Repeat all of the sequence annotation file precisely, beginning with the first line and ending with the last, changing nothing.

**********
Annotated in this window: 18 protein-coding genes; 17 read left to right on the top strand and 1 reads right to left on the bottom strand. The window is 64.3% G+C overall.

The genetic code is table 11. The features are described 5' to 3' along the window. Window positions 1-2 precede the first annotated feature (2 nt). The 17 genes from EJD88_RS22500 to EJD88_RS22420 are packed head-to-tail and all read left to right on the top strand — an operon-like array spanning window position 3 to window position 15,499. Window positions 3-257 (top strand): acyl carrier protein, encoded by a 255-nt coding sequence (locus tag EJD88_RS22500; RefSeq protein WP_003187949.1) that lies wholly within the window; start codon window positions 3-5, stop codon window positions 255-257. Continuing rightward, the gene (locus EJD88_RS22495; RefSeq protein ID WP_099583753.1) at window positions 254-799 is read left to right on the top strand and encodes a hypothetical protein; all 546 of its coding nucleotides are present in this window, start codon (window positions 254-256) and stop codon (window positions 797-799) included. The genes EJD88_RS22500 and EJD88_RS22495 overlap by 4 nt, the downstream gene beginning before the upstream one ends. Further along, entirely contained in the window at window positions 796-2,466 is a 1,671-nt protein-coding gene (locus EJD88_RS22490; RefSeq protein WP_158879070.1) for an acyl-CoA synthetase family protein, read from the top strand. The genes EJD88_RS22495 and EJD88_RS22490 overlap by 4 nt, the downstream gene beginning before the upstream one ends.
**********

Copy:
Annotated in this window: 18 protein-coding genes; 17 read left to right on the top strand and 1 reads right to left on the bottom strand. The window is 64.3% G+C overall.

The genetic code is table 11. The features are described 5' to 3' along the window. Window positions 1-2 precede the first annotated feature (2 nt). The 17 genes from EJD88_RS22500 to EJD88_RS22420 are packed head-to-tail and all read left to right on the top strand — an operon-like array spanning window position 3 to window position 15,499. Window positions 3-257 (top strand): acyl carrier protein, encoded by a 255-nt coding sequence (locus tag EJD88_RS22500; RefSeq protein WP_003187949.1) that lies wholly within the window; start codon window positions 3-5, stop codon window positions 255-257. Continuing rightward, the gene (locus EJD88_RS22495; RefSeq protein ID WP_099583753.1) at window positions 254-799 is read left to right on the top strand and encodes a hypothetical protein; all 546 of its coding nucleotides are present in this window, start codon (window positions 254-256) and stop codon (window positions 797-799) included. The genes EJD88_RS22500 and EJD88_RS22495 overlap by 4 nt, the downstream gene beginning before the upstream one ends. Further along, entirely contained in the window at window positions 796-2,466 is a 1,671-nt protein-coding gene (locus EJD88_RS22490; RefSeq protein WP_158879070.1) for an acyl-CoA synthetase family protein, read from the top strand. The genes EJD88_RS22495 and EJD88_RS22490 overlap by 4 nt, the downstream gene beginning before the upstream one ends.